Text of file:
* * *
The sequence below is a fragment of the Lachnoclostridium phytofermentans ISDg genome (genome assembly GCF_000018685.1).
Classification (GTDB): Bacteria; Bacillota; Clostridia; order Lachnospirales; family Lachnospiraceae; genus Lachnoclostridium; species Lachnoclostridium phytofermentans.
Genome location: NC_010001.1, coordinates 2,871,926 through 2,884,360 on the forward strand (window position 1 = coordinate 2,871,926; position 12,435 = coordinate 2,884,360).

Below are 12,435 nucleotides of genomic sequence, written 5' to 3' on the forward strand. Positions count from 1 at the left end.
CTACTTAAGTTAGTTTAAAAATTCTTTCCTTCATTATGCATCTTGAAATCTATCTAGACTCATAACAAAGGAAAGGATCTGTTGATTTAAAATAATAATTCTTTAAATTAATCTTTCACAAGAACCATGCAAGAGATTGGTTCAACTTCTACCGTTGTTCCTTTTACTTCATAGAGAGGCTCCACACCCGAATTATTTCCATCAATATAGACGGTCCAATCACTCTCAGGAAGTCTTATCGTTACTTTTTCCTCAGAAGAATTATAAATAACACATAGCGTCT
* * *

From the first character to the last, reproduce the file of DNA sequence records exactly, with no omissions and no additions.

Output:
The sequence below is a fragment of the Lachnoclostridium phytofermentans ISDg genome (genome assembly GCF_000018685.1).
Classification (GTDB): Bacteria; Bacillota; Clostridia; order Lachnospirales; family Lachnospiraceae; genus Lachnoclostridium; species Lachnoclostridium phytofermentans.
Genome location: NC_010001.1, coordinates 2,871,926 through 2,884,360 on the forward strand (window position 1 = coordinate 2,871,926; position 12,435 = coordinate 2,884,360).

Below are 12,435 nucleotides of genomic sequence, written 5' to 3' on the forward strand. Positions count from 1 at the left end.
CTACTTAAGTTAGTTTAAAAATTCTTTCCTTCATTATGCATCTTGAAATCTATCTAGACTCATAACAAAGGAAAGGATCTGTTGATTTAAAATAATAATTCTTTAAATTAATCTTTCACAAGAACCATGCAAGAGATTGGTTCAACTTCTACCGTTGTTCCTTTTACTTCATAGAGAGGCTCCACACCCGAATTATTTCCATCAATATAGACGGTCCAATCACTCTCAGGAAGTCTTATCGTTACTTTTTCCTCAGAAGAATTATAAATAACACATAGCGTCT